Vitamin D may extend the lives of people with colon and rectal cancer, according to a study published on Wednesday suggesting another health benefit from the so-called sunshine vitamin.
The researchers in the study, published in the Journal of Clinical Oncology, used blood samples to determine vitamin D levels of the patients, and they were tracked for an average of about 6-1/2 years.
Those in the highest 25 percent of vitamin D levels were about 50 percent less likely to die during the study from their cancer or any other cause compared to the patients in the lowest 25 percent of vitamin D levels. ~ Reuters, 19 June 2008
I have always thought Vitamin D is the vitamin most people pay less attention to. It has two major forms --- Vitamin D2 or ergocalciferol, and Vitamin D3 or cholecalciferol.
Nutritional sources include several types of fish like tuna, salmon, and mackerel. You can also get it from eating eggs and mushrooms.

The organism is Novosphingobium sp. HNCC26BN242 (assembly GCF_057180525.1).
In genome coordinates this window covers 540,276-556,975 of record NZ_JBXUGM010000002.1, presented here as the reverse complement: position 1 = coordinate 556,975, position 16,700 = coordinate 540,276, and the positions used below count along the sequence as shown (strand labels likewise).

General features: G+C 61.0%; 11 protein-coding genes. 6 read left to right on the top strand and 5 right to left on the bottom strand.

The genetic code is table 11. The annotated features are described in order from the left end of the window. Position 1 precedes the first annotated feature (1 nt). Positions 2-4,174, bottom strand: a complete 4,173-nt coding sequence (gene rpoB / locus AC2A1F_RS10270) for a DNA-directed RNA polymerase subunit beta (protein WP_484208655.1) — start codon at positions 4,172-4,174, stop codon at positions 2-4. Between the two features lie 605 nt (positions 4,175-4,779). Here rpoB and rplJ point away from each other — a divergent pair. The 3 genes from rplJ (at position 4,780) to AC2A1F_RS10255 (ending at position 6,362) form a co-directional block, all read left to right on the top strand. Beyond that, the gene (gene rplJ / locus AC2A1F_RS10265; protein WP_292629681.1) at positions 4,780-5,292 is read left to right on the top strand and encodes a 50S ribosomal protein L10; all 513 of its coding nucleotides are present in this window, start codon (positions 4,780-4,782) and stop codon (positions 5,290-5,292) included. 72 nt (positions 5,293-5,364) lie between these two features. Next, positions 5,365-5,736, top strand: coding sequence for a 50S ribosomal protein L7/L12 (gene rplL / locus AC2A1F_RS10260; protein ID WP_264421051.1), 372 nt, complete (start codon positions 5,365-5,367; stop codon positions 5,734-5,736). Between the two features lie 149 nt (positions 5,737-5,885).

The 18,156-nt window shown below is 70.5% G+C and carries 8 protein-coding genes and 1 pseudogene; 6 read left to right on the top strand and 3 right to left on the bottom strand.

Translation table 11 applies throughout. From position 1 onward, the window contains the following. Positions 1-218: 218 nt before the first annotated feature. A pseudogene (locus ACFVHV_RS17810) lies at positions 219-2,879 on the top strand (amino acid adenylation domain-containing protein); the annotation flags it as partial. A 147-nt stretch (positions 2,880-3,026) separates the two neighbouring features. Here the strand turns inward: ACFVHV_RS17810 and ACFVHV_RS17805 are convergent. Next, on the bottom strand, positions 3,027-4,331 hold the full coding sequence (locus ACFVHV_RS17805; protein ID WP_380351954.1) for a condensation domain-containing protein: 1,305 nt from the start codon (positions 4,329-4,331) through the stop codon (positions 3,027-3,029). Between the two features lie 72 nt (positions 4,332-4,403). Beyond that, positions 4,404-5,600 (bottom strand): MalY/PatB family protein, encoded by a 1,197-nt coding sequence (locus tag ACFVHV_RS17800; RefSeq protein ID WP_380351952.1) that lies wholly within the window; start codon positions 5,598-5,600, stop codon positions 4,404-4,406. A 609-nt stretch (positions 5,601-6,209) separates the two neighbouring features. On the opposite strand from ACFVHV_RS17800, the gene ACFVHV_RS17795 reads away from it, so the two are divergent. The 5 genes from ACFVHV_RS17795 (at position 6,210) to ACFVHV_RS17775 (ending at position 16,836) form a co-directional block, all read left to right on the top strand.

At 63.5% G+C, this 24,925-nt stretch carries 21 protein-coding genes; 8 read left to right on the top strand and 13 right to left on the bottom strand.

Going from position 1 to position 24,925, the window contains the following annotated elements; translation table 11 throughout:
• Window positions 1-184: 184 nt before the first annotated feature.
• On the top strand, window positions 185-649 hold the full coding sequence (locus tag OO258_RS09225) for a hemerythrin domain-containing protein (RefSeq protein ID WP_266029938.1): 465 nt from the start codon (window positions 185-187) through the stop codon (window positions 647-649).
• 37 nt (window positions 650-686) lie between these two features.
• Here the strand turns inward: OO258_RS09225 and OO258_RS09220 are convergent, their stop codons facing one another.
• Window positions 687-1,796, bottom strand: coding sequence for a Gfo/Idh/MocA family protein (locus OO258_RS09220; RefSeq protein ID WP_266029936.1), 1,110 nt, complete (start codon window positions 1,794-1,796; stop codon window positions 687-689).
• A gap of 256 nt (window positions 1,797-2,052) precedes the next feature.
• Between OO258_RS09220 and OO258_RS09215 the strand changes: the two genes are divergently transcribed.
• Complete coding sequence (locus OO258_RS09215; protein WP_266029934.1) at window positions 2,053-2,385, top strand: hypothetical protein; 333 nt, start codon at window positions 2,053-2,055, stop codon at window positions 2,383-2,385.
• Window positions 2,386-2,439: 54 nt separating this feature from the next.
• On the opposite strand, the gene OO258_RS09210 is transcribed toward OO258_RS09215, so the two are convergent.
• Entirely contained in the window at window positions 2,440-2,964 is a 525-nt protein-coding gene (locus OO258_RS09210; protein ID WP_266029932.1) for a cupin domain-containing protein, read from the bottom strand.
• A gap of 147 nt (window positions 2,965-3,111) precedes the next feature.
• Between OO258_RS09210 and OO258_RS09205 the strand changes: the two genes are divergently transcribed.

The easiest way to get it is to expose yourself in the sun either during the early mornings or late afternoons when sunlight is not too intense to cause sunburn. Vitamin D3 is produced in the skin when exposed to sunlight. Ten to fifteen minutes of sun exposure twice a week is the recommendation.
Former President Corazon Aquino should try to get some sun to improve her chances of living longer. In the study mentioned above, colorectal cancer patients with higher plasma Vitamin D levels were shown to have improved survival rates. Other studies have shown that Vitamin D suppresses the proliferation of cancer cells.
On the prevention aspect, the editorial of the Journal of Clinical Oncology has these important considerations:
Based on the results presented in JCO, should colorectal cancer patients be advised to take vitamin D supplements?
For primary cancer prevention, Gorham et al propose intakes of 1,000 to 2,000 IU/d.
Should cancer patients consider similar intakes?
In light of the risk of hypercalcemia, the Institute of Medicine defines a tolerable upper intake level for vitamin D of 2,000 IU/d for adults, a level that can be achieved among users of multiple supplements. Toxicity due to hypercalcemia, which may also have a genetic component, has also been a limiting factor in clinical trials using calcitriol, the most potent form of vitamin D; these trials also suggest limited treatment success for prostate cancer.